New York Yankees Have Had Appearance Policy Since 1976

Published on December 23rd, 2022 5:14 pm EST
Written By: Dave Manuel

The story behind the New York Yankees appearance policy.  In photo: Derek Jeter. If you sign with the New York Yankees as a free agent, you must adhere to their "appearance policy".

Wear a beard, as many players do in this day and age? That's no good - it has to go.

Wear your hair down past your collar? That's no good - you'd have to trim it.

Have a moustache?

That's ok.


Gerrit Cole was a prized free agent and eventually decided to sign with the New York Yankees.

During his time with the Houston Astros, Cole liked to wear a beard.

When he signed with the Yankees and started playing for the team, that beard came off.

Other players that have made significant changes to their appearances after signing with the Yankees include Johnny Damon, Randy Johnson and Jason Giambi, to name a few.

This is the result of the Yankees "appearance policy", which was first formalized in 1976 and remains in place to this day.

George Steinbrenner, who owned the franchise at the time, thought that maintaining a clean appearance would instill a "sense of discipline".

Steinbrenner had served in the Air Force and was a firm believer that maintaining a groomed appearance was important to maintain discipline.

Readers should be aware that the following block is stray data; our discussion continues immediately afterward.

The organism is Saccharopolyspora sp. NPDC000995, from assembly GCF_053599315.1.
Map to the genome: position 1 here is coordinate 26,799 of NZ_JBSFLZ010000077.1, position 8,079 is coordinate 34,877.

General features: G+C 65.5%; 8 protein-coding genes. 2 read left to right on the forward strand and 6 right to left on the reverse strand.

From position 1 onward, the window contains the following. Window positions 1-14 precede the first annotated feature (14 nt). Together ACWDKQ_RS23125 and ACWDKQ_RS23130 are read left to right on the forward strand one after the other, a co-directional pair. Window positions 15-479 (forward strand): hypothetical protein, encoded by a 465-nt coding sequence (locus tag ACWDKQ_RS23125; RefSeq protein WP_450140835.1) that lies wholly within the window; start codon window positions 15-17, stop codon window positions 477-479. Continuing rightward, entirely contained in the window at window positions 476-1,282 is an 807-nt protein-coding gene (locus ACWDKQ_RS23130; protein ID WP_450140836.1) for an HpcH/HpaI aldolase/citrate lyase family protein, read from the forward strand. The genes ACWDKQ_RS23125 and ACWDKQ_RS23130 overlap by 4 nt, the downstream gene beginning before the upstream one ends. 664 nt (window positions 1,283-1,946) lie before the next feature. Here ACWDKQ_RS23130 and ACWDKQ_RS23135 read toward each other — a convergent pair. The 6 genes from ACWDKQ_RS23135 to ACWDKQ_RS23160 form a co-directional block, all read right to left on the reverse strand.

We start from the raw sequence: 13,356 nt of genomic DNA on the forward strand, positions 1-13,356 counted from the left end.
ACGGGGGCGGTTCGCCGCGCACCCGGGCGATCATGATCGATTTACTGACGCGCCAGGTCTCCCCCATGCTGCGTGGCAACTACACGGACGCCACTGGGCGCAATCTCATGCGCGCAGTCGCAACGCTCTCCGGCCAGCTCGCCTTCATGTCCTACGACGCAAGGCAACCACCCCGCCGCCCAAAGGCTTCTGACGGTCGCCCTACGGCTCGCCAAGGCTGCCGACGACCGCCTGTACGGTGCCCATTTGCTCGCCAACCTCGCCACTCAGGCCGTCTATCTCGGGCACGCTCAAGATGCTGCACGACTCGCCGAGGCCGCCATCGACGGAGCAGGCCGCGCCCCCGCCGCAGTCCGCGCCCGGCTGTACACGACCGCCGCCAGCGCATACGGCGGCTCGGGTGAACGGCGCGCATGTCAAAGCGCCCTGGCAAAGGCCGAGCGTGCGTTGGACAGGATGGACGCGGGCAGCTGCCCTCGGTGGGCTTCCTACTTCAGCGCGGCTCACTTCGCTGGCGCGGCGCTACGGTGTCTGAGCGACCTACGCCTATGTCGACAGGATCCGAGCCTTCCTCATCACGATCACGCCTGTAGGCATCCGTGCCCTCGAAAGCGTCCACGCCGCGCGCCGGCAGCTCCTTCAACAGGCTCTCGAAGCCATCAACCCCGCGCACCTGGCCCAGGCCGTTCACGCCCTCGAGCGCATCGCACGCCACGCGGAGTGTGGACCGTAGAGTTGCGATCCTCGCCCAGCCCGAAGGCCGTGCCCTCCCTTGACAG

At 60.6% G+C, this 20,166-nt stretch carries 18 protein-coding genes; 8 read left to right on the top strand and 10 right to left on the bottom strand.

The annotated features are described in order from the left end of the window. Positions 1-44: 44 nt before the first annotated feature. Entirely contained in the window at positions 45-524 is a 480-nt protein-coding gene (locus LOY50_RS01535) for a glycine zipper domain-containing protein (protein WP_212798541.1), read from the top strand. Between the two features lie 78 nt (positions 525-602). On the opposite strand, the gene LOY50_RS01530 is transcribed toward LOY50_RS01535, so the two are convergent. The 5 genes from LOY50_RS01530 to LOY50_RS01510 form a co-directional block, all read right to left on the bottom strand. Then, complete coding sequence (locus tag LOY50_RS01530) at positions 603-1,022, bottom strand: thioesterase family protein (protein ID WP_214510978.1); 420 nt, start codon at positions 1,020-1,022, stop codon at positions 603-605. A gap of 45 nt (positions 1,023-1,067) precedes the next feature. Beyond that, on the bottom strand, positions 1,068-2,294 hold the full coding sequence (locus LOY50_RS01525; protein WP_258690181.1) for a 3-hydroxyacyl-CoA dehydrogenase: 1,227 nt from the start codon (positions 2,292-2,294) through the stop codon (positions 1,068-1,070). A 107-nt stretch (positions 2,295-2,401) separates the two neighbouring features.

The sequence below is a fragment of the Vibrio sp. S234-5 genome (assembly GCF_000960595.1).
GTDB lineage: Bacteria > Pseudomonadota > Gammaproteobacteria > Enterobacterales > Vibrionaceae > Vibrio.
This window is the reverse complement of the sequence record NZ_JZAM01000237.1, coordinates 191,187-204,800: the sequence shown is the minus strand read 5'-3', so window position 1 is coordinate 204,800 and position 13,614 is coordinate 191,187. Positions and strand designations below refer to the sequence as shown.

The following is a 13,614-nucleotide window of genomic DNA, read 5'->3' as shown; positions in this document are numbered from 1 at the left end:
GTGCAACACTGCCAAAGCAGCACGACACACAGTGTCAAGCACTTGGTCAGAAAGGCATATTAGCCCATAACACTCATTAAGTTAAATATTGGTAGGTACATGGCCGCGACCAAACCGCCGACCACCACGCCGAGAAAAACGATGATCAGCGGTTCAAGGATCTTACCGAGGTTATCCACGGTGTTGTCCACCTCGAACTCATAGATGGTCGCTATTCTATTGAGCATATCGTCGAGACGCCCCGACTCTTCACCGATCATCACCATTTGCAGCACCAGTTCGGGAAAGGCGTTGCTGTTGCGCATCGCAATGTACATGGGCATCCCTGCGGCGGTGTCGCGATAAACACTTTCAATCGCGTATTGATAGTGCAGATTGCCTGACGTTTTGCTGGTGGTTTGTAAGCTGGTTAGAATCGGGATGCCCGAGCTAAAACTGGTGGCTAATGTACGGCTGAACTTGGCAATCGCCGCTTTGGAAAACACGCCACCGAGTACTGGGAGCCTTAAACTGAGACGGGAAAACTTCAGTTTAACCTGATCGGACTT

Moustaches were ok, but beards were not, and all hair had to be trimmed so that it didn't reach the collar.

Long sideburns and "mutton chops" were also specifically banned (this has been changed and sideburns are no longer specifically outlawed).

This policy has led to tensions in the past.

One such incident involved Don Mattingly, who famously refused to get a haircut during the 1991 season.

The Yankees benched Mattingly for a game and fined him, before things were eventually smoothed out.


Some players have said that they would never sign with the Yankees due to their grooming policy.

Other players have complained about the policy, though only after leaving the team.


The Yankees continue to enforce this policy and don't appear to be inviting change anytime soon.

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